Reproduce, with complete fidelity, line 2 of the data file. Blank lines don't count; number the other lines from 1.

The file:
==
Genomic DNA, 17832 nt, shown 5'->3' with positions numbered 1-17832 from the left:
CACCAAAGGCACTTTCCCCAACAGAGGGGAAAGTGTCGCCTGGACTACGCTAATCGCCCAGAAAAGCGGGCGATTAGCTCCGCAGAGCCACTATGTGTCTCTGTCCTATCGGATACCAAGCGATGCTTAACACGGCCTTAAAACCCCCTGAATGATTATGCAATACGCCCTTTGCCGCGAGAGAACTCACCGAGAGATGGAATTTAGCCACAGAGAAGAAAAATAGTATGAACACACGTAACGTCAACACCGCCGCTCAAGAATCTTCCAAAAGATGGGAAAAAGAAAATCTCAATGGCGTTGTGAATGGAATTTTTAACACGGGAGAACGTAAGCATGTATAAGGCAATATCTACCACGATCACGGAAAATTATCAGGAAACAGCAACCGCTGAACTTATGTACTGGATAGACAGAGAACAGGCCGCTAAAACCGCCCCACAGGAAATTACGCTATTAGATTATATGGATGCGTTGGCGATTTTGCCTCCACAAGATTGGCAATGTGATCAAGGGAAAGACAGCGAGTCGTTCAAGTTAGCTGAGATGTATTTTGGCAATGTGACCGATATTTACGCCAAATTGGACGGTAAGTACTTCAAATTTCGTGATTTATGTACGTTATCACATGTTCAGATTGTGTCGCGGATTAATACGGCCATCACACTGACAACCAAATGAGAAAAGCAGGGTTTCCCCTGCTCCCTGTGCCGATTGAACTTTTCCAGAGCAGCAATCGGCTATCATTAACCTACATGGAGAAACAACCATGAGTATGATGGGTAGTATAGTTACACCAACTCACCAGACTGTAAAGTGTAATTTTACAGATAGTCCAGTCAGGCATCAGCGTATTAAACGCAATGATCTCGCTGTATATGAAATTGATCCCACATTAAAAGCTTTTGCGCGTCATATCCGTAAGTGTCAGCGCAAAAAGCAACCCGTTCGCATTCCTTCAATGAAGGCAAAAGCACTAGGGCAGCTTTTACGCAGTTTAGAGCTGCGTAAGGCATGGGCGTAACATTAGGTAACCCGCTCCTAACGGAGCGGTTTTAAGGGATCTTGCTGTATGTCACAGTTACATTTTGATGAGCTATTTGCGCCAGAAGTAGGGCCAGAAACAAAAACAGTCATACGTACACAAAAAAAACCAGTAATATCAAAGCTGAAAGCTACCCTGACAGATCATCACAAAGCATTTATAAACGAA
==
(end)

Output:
CACCAAAGGCACTTTCCCCAACAGAGGGGAAAGTGTCGCCTGGACTACGCTAATCGCCCAGAAAAGCGGGCGATTAGCTCCGCAGAGCCACTATGTGTCTCTGTCCTATCGGATACCAAGCGATGCTTAACACGGCCTTAAAACCCCCTGAATGATTATGCAATACGCCCTTTGCCGCGAGAGAACTCACCGAGAGATGGAATTTAGCCACAGAGAAGAAAAATAGTATGAACACACGTAACGTCAACACCGCCGCTCAAGAATCTTCCAAAAGATGGGAAAAAGAAAATCTCAATGGCGTTGTGAATGGAATTTTTAACACGGGAGAACGTAAGCATGTATAAGGCAATATCTACCACGATCACGGAAAATTATCAGGAAACAGCAACCGCTGAACTTATGTACTGGATAGACAGAGAACAGGCCGCTAAAACCGCCCCACAGGAAATTACGCTATTAGATTATATGGATGCGTTGGCGATTTTGCCTCCACAAGATTGGCAATGTGATCAAGGGAAAGACAGCGAGTCGTTCAAGTTAGCTGAGATGTATTTTGGCAATGTGACCGATATTTACGCCAAATTGGACGGTAAGTACTTCAAATTTCGTGATTTATGTACGTTATCACATGTTCAGATTGTGTCGCGGATTAATACGGCCATCACACTGACAACCAAATGAGAAAAGCAGGGTTTCCCCTGCTCCCTGTGCCGATTGAACTTTTCCAGAGCAGCAATCGGCTATCATTAACCTACATGGAGAAACAACCATGAGTATGATGGGTAGTATAGTTACACCAACTCACCAGACTGTAAAGTGTAATTTTACAGATAGTCCAGTCAGGCATCAGCGTATTAAACGCAATGATCTCGCTGTATATGAAATTGATCCCACATTAAAAGCTTTTGCGCGTCATATCCGTAAGTGTCAGCGCAAAAAGCAACCCGTTCGCATTCCTTCAATGAAGGCAAAAGCACTAGGGCAGCTTTTACGCAGTTTAGAGCTGCGTAAGGCATGGGCGTAACATTAGGTAACCCGCTCCTAACGGAGCGGTTTTAAGGGATCTTGCTGTATGTCACAGTTACATTTTGATGAGCTATTTGCGCCAGAAGTAGGGCCAGAAACAAAAACAGTCATACGTACACAAAAAAAACCAGTAATATCAAAGCTGAAAGCTACCCTGACAGATCATCACAAAGCATTTATAAACGAA